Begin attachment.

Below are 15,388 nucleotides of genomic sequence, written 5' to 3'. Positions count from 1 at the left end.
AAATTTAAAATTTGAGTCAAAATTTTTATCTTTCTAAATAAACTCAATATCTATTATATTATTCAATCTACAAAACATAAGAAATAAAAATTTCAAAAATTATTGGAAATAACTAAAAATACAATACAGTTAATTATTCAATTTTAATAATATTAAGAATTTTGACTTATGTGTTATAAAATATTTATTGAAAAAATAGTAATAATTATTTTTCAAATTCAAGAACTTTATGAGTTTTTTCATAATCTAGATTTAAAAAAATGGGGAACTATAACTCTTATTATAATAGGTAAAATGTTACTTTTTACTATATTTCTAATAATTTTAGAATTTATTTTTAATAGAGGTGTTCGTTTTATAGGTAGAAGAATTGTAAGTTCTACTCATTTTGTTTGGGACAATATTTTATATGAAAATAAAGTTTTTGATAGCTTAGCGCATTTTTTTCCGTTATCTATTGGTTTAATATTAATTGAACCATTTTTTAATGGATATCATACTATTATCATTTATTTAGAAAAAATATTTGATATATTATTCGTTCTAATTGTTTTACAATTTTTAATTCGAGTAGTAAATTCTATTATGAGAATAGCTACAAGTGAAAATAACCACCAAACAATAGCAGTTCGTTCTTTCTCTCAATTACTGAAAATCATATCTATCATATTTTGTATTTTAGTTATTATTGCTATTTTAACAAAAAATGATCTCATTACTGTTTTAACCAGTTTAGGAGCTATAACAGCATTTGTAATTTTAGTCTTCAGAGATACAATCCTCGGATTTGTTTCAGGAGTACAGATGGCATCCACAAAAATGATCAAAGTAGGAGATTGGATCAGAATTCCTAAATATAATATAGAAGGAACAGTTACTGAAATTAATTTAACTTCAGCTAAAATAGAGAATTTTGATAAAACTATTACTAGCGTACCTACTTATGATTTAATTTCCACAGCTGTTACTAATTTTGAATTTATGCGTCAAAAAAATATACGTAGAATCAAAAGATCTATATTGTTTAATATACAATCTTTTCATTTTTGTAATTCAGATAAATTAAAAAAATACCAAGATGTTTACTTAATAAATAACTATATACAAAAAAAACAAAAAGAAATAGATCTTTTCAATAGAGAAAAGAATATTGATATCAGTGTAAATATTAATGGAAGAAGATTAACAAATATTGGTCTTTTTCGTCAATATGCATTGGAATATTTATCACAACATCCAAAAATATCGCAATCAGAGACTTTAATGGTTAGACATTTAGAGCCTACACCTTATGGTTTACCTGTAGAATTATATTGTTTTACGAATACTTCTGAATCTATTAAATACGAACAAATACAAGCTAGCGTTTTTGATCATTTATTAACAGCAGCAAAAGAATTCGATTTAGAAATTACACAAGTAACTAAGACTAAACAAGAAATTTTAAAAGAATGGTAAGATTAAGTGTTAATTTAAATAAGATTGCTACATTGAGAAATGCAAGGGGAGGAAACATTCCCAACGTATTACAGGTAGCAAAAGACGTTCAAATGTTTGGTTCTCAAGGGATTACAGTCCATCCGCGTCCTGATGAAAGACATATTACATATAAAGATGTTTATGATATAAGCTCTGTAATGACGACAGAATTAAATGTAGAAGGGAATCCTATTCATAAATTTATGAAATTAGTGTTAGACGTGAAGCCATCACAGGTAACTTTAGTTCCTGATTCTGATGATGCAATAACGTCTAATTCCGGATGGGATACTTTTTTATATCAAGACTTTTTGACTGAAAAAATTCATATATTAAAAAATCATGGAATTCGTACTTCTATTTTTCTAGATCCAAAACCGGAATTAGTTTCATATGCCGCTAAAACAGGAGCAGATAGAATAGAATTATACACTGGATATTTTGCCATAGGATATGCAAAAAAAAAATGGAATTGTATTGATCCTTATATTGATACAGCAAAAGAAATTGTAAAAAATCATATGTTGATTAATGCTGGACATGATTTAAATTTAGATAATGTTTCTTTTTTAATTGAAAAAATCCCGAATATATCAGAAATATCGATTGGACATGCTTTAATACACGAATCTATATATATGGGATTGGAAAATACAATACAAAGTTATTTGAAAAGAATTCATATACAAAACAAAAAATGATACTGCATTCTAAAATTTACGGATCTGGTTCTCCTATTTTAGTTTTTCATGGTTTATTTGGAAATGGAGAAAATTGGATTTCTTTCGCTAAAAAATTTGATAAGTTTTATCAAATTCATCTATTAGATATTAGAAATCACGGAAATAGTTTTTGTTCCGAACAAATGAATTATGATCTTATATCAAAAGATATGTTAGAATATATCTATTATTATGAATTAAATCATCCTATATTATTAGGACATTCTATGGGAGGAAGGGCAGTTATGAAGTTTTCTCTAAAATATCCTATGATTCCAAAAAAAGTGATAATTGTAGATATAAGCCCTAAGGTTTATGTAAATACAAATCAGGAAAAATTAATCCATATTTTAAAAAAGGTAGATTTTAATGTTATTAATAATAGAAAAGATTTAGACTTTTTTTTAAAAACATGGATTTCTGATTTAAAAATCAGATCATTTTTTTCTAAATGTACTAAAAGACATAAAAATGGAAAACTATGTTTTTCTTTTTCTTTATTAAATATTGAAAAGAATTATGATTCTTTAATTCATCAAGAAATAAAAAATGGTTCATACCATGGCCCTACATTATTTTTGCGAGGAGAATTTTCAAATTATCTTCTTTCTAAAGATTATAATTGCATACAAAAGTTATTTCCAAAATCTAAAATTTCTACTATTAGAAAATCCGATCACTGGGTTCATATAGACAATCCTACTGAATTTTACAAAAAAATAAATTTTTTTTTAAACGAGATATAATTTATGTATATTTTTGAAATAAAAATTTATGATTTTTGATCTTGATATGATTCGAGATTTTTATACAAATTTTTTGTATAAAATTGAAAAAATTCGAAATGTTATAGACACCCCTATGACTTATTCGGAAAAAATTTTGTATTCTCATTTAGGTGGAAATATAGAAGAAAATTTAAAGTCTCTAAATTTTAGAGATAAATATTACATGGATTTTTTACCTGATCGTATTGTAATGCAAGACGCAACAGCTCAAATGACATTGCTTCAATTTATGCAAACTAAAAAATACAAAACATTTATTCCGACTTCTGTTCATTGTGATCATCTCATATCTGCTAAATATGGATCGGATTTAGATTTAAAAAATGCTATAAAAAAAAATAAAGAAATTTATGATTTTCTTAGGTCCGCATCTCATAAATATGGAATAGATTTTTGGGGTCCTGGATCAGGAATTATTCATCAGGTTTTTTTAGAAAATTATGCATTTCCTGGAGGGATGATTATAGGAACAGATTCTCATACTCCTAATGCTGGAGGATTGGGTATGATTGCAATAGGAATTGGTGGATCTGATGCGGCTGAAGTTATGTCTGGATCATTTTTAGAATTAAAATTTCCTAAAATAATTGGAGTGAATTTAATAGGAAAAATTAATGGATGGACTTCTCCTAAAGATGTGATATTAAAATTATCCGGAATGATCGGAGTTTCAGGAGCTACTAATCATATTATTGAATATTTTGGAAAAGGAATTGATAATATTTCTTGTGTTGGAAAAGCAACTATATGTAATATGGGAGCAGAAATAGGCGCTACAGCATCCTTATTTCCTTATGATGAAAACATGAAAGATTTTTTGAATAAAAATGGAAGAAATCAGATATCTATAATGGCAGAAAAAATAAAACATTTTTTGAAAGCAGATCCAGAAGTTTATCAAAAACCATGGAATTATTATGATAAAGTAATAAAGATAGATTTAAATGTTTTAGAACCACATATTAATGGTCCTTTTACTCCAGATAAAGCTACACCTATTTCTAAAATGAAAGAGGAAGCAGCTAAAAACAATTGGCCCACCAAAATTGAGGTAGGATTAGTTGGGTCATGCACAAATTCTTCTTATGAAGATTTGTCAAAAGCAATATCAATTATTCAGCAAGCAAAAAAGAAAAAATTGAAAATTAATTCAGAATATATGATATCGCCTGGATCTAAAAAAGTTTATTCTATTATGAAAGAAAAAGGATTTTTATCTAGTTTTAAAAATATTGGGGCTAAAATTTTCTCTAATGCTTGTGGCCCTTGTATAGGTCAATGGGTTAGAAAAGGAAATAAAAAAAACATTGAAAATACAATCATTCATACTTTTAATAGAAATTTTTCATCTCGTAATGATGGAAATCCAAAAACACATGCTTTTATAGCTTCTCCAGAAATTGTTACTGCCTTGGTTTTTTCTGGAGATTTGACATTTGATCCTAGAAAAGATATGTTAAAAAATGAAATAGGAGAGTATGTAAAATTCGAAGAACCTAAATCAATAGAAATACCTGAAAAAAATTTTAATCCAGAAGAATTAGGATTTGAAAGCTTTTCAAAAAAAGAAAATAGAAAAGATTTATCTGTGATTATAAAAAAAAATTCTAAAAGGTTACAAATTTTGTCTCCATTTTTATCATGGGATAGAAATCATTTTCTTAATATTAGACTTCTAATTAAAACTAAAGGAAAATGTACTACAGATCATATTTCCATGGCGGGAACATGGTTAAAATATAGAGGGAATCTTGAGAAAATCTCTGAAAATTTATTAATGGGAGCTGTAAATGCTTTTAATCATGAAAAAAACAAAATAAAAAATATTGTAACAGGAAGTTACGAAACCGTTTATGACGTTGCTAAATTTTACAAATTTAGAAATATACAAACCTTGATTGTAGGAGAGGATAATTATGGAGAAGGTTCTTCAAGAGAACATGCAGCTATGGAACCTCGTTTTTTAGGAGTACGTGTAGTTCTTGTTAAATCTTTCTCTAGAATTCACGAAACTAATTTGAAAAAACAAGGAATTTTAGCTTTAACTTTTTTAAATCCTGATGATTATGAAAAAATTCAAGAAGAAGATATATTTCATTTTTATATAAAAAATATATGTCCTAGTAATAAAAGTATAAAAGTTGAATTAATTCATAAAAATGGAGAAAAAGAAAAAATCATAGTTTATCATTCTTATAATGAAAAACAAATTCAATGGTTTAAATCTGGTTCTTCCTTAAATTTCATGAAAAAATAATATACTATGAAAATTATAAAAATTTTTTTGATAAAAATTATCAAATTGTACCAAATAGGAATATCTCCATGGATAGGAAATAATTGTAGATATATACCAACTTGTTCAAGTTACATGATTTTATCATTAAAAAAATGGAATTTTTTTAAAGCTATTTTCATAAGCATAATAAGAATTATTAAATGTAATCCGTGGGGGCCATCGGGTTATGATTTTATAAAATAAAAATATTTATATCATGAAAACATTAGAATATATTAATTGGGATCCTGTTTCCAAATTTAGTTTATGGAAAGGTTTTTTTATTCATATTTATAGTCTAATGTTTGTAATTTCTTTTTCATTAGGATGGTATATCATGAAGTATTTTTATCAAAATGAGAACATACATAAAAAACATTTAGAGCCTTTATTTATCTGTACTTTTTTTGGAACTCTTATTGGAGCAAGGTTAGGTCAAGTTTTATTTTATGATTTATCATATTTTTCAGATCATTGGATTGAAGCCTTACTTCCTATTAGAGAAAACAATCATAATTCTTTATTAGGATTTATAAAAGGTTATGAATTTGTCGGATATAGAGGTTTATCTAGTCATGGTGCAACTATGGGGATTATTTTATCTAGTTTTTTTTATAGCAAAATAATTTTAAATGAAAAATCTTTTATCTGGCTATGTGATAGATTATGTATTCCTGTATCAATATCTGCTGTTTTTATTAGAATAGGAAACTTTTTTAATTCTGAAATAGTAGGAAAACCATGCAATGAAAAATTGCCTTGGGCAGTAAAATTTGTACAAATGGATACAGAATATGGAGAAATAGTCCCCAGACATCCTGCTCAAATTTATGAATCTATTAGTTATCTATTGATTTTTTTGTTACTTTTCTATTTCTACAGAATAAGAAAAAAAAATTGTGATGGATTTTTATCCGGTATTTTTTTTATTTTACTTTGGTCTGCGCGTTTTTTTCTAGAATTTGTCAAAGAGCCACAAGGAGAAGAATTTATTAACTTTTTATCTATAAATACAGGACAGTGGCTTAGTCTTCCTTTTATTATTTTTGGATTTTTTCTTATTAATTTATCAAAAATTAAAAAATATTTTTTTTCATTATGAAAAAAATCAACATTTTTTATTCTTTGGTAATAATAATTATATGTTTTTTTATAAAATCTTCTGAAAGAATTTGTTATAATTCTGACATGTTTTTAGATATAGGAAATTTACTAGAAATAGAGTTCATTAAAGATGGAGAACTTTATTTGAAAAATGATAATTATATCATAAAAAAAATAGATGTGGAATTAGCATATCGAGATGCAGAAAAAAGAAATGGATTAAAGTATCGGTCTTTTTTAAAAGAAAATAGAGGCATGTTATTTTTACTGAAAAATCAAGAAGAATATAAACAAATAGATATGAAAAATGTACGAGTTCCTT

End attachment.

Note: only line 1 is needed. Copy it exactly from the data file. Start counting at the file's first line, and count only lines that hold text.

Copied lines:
Below are 15,388 nucleotides of genomic sequence, written 5' to 3'. Positions count from 1 at the left end.